Dr. Linsin, the discussions about the new investor behavior in real estate investments are lively. But what trends can actually be empirically identified?
We are actually seeing a focus on more defensive asset classes. Among other things, the residential real estate sector is firmly establishing itself as the second largest submarket on the German transaction markets: With a total volume of EUR 12.5 billion across Germany in the first half of 2020, it is only slightly behind office real estate. In Austria, the residential segment has even overtaken the office segment with a 34 percent share of the total transaction volume in the first half of 2020. But the mix of residential and commercial is also becoming increasingly relevant. This can be seen, among other things, in the significant investment plus for plots of land. With a volume of 3.3 billion euros, the previous year's period in Germany was exceeded by a remarkable 85 percent. Plots that are suitable for mixed-use quarter developments, which are becoming more and more popular with investors, are particularly sought after. This trend is also similar in Austria.
What advantages do investors expect from mixed-use neighborhoods?
The social megatrend of reurbanization means that more and more people will have to live and work together in ever smaller spaces. A well-developed real estate concept with residential, work, cultural and leisure areas that does not close itself off from the outside world, but rather creates urban meeting spaces, can therefore improve the quality of life and living in the entire quarter. This in turn makes the property a long-term sought-after and accordingly weatherproof investment. Such an urban quarter can be created in top locations - but this does not have to be the case. In the same way, an obsolete industrial property, for example, can experience its renaissance as an office loft including coworking and coliving spaces and classic residential units. For some time now, such a concept has no longer only been attracting start-ups. What is important about the location is above all that the quarter is integrated into an intact urban infrastructure - in other words, that it becomes part of an already well-functioning and attractive neighborhood. In turn, a successful quarter contributes to the further development of these qualities and further increases its attractiveness. Or, alternatively, the mixed-use quarter can act as an initial spark for (re)revitalizing urban districts: The predominant deficits of inadequate urban development are compensated for by the targeted mix of uses.
What is the greatest challenge when it comes to quarter investments?
One important challenge is to put together the mix of space in such a way that the respective quarter contributes to an enhancement of the district or even the entire city. Digital technology based on big data can now be used to analyze this: Using anonymized location data, the actual user behavior can be examined in a data-based manner. This results in a knowledge advantage for the respective quarter as well as for future projects - and thus ultimately an advantage for users, investors and also for the public sector.
What will be important for investors in view of the COVID-19 pandemic with regard to urban quarters?
Mixed-use quarters have been a successful model, not only since Corona, and are increasingly establishing themselves as an asset class. According to our definition, it is an area with at least four different types of use, whereby one of these types of use does not necessarily have to be geared towards returns. In view of the current situation, however, this trend is likely to become much stronger again. Two important points that are currently particularly appreciated by investors are the diversified cash flow and the constant frequency that attracts a functioning neighborhood. These are two important security aspects. At the same time, it is not possible at the present time to answer the question as to what long-term consequences will actually arise for the use of space in the individual market segments - for example, how the aspects of flexible working strategies and remote work will affect the demand for office space in the coming years. However, it has been shown that a greater prevalence of flexible working does not lead to users taking up less office space. Rather, office space must meet other requirements. In a quarter, however, there is the advantage that one type of space is strengthened by the others: An office whose surroundings offer many urban qualities will be more attractive in the long term than one whose neighborhood virtually dies out in the evening. With regard to the decision to rent, this can be the decisive criterion for signing a contract. But residential and hotel areas, for example, also benefit from the fact that the workplace is only a stone's throw away. A quarter of short distances will benefit from the increasing trend towards flexible working.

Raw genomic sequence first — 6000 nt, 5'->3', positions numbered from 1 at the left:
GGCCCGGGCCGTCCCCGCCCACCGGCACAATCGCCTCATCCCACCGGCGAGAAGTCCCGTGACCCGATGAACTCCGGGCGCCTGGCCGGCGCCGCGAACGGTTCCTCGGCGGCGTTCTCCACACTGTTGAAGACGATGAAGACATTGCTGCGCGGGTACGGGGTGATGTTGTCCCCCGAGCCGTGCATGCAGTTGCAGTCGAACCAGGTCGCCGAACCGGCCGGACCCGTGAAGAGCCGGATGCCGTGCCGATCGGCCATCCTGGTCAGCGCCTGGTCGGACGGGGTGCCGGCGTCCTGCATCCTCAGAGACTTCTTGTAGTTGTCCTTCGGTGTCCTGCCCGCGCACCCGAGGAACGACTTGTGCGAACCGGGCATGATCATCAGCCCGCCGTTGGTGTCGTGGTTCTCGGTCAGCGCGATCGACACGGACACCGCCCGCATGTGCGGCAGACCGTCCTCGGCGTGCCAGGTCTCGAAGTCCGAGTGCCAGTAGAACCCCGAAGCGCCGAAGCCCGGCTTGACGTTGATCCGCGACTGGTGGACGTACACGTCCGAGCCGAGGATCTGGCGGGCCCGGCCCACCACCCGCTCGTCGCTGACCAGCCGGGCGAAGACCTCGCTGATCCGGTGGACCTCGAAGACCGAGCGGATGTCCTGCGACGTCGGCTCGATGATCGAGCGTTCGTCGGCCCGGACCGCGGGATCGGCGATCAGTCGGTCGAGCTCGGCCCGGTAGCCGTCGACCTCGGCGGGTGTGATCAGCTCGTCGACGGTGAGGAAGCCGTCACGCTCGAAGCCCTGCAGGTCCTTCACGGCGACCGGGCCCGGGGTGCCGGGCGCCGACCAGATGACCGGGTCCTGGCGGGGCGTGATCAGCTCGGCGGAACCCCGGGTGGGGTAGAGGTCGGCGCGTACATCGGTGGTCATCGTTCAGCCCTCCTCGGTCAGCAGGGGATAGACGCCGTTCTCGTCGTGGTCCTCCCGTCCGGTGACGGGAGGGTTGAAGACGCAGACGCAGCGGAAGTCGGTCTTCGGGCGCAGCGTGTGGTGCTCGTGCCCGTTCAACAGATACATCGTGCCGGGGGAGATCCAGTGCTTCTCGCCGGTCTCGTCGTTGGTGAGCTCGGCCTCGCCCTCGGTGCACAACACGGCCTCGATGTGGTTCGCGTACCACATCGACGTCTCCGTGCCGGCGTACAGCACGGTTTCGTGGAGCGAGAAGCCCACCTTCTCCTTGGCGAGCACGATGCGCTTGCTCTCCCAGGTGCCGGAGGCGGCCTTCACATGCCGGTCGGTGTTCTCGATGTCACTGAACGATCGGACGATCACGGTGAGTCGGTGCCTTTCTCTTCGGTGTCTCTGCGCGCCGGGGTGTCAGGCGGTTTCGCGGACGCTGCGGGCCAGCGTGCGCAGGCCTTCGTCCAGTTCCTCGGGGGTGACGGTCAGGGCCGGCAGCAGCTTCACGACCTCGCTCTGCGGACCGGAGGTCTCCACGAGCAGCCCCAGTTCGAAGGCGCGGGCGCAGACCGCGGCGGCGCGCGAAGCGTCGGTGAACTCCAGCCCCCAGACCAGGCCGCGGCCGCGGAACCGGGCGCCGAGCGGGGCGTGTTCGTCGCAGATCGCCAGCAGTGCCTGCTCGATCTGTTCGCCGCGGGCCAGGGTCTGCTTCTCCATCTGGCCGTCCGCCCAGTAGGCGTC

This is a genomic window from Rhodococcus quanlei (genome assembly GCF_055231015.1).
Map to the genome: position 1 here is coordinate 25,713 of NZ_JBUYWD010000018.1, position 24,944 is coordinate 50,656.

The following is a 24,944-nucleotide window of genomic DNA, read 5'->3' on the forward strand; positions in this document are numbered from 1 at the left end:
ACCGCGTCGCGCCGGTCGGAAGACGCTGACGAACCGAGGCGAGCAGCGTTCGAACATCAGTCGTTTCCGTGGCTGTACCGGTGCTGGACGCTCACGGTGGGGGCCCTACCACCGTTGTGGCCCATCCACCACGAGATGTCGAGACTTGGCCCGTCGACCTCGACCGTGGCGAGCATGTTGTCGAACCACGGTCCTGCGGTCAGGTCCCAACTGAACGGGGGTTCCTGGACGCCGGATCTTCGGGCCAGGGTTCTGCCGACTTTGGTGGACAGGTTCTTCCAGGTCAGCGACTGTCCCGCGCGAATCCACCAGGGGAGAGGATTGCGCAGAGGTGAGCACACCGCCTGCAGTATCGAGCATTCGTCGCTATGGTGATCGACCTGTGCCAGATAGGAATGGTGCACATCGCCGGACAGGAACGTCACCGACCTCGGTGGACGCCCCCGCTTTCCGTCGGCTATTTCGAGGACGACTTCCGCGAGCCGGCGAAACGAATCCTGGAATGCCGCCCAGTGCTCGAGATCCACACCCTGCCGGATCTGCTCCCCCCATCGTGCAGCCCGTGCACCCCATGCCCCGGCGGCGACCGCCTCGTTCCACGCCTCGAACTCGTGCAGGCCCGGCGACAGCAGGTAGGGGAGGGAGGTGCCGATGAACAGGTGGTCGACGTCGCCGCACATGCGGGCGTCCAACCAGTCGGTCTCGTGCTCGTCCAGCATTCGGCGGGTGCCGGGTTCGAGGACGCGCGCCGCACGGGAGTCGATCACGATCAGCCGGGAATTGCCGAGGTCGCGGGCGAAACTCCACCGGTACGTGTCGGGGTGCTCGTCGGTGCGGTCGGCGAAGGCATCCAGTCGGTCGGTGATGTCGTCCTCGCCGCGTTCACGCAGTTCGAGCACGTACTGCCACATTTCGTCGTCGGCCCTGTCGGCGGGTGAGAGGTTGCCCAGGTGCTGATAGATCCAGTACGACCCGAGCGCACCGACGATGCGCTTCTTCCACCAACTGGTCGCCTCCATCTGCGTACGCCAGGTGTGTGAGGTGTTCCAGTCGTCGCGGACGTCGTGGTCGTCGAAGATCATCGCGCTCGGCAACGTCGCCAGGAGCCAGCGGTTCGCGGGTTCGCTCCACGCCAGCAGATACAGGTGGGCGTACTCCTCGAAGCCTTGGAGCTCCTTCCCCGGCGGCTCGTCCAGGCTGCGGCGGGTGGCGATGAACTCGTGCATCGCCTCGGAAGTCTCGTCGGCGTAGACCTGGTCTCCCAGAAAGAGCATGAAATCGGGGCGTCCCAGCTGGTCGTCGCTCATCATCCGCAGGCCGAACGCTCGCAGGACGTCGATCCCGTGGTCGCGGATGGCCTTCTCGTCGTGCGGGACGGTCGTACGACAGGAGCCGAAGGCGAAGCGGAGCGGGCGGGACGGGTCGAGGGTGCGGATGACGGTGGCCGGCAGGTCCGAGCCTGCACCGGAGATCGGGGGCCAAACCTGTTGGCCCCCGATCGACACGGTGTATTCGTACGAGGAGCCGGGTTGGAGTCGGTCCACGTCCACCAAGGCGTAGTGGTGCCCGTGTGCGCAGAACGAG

What are the risk factors?
Actually, there are only three possible problem points with quarters: Firstly, the relatively complicated process of obtaining planning permission. Secondly, a real estate concept that is too rigid. Our cities are changing faster than ever before, which is why even mixed-use quarters must be able to change or "grow" with the times. Thirdly, urbanity can quickly be lost if the individual properties within the quarter are managed by a variety of players without a uniform model. It is better if responsibilities and competencies are bundled in a team. It is also important that the idea of "space as a service" finds its way from concept to reality. The quarter manager, community manager - or whatever the exact title may be - should not focus solely on the requirements of the investors. Just as important are the needs of all those who live and work in the quarter.